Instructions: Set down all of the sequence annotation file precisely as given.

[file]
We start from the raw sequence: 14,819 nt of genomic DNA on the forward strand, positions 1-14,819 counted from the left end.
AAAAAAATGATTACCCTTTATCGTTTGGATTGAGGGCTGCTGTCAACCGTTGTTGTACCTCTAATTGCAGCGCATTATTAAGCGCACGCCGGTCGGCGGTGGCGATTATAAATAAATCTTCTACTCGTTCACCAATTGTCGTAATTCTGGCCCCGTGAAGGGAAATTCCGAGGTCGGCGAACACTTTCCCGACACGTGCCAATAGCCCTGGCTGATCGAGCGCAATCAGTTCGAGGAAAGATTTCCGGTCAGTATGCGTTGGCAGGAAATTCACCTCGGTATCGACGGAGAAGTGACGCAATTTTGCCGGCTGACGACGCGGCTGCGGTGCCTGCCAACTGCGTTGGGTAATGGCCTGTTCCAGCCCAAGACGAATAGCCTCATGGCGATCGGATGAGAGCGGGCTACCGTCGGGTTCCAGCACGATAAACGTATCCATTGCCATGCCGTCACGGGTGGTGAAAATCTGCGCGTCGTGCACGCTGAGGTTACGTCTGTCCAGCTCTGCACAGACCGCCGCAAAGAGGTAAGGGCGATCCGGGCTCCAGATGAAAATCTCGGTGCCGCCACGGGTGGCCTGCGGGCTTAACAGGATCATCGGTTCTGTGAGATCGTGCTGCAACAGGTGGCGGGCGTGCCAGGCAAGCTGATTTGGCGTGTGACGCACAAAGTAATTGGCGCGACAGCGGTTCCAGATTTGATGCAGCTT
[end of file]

We start from the raw sequence: 14,819 nt of genomic DNA on the forward strand, positions 1-14,819 counted from the left end.
AAAAAAATGATTACCCTTTATCGTTTGGATTGAGGGCTGCTGTCAACCGTTGTTGTACCTCTAATTGCAGCGCATTATTAAGCGCACGCCGGTCGGCGGTGGCGATTATAAATAAATCTTCTACTCGTTCACCAATTGTCGTAATTCTGGCCCCGTGAAGGGAAATTCCGAGGTCGGCGAACACTTTCCCGACACGTGCCAATAGCCCTGGCTGATCGAGCGCAATCAGTTCGAGGAAAGATTTCCGGTCAGTATGCGTTGGCAGGAAATTCACCTCGGTATCGACGGAGAAGTGACGCAATTTTGCCGGCTGACGACGCGGCTGCGGTGCCTGCCAACTGCGTTGGGTAATGGCCTGTTCCAGCCCAAGACGAATAGCCTCATGGCGATCGGATGAGAGCGGGCTACCGTCGGGTTCCAGCACGATAAACGTATCCATTGCCATGCCGTCACGGGTGGTGAAAATCTGCGCGTCGTGCACGCTGAGGTTACGTCTGTCCAGCTCTGCACAGACCGCCGCAAAGAGGTAAGGGCGATCCGGGCTCCAGATGAAAATCTCGGTGCCGCCACGGGTGGCCTGCGGGCTTAACAGGATCATCGGTTCTGTGAGATCGTGCTGCAACAGGTGGCGGGCGTGCCAGGCAAGCTGATTTGGCGTGTGACGCACAAAGTAATTGGCGCGACAGCGGTTCCAGATTTGATGCAGCTT